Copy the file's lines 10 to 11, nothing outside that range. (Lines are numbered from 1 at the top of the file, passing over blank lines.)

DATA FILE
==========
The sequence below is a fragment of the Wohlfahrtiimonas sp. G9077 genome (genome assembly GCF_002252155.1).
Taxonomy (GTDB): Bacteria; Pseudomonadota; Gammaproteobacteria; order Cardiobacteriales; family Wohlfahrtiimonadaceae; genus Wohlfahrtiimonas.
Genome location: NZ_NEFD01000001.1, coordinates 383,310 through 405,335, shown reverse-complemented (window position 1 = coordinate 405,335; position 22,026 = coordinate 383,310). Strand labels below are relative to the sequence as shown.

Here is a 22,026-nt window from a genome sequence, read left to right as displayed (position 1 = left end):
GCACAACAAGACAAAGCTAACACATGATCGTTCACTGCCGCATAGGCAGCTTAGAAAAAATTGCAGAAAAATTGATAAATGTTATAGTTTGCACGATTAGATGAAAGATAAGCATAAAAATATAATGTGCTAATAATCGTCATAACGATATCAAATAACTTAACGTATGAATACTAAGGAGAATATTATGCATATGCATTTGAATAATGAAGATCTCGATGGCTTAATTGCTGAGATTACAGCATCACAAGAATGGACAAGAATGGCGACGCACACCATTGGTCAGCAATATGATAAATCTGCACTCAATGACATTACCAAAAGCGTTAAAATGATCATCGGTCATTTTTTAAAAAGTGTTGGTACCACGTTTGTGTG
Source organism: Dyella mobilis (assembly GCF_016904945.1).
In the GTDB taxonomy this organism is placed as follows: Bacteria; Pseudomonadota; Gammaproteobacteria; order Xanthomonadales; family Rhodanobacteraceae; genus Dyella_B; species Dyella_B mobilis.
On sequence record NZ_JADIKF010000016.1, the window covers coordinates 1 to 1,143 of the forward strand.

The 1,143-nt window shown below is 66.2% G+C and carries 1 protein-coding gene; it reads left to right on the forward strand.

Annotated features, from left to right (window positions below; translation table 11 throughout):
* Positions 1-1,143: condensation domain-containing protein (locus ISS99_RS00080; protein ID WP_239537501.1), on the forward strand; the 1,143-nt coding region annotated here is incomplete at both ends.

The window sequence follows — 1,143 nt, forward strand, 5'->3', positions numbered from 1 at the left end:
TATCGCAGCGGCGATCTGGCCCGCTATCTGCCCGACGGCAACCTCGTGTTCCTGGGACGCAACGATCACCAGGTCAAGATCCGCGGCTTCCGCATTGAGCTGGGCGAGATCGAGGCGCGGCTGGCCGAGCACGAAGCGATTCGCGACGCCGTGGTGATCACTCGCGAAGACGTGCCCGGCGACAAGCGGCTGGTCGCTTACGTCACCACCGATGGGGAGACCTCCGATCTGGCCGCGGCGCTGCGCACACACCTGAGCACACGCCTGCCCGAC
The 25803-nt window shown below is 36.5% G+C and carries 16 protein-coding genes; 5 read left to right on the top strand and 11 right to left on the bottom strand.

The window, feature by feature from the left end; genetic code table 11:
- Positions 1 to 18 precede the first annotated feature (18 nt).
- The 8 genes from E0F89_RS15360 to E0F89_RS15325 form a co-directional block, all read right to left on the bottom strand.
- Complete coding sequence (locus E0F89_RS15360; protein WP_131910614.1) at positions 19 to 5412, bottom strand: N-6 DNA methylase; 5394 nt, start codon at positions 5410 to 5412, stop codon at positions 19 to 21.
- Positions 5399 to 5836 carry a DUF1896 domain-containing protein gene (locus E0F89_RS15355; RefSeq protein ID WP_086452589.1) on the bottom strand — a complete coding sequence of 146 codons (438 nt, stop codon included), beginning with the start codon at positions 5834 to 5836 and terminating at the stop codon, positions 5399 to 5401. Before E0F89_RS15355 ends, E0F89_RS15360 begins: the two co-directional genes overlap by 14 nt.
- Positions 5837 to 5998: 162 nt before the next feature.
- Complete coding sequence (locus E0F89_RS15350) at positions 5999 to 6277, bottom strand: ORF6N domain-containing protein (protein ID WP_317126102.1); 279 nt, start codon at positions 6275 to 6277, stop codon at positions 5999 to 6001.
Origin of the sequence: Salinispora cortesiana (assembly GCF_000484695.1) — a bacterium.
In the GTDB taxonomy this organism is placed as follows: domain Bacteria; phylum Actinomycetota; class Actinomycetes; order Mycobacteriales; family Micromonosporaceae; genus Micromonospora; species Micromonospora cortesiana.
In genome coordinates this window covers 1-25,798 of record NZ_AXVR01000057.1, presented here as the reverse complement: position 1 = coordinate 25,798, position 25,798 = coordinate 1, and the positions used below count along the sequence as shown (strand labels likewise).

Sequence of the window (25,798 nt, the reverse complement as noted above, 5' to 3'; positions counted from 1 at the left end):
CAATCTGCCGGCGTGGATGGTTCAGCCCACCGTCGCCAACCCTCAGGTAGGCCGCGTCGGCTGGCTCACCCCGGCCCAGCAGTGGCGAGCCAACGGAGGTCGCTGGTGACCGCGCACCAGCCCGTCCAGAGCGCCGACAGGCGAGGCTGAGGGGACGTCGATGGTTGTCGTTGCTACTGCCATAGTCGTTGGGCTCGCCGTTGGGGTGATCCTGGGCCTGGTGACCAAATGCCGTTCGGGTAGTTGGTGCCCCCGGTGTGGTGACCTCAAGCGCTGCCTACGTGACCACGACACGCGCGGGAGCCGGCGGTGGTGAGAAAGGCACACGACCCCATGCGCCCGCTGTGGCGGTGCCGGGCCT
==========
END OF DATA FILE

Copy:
Annotated features, from left to right (window positions below; translation table 11 throughout):
* Positions 1-1,143: condensation domain-containing protein (locus ISS99_RS00080; protein ID WP_239537501.1), on the forward strand; the 1,143-nt coding region annotated here is incomplete at both ends.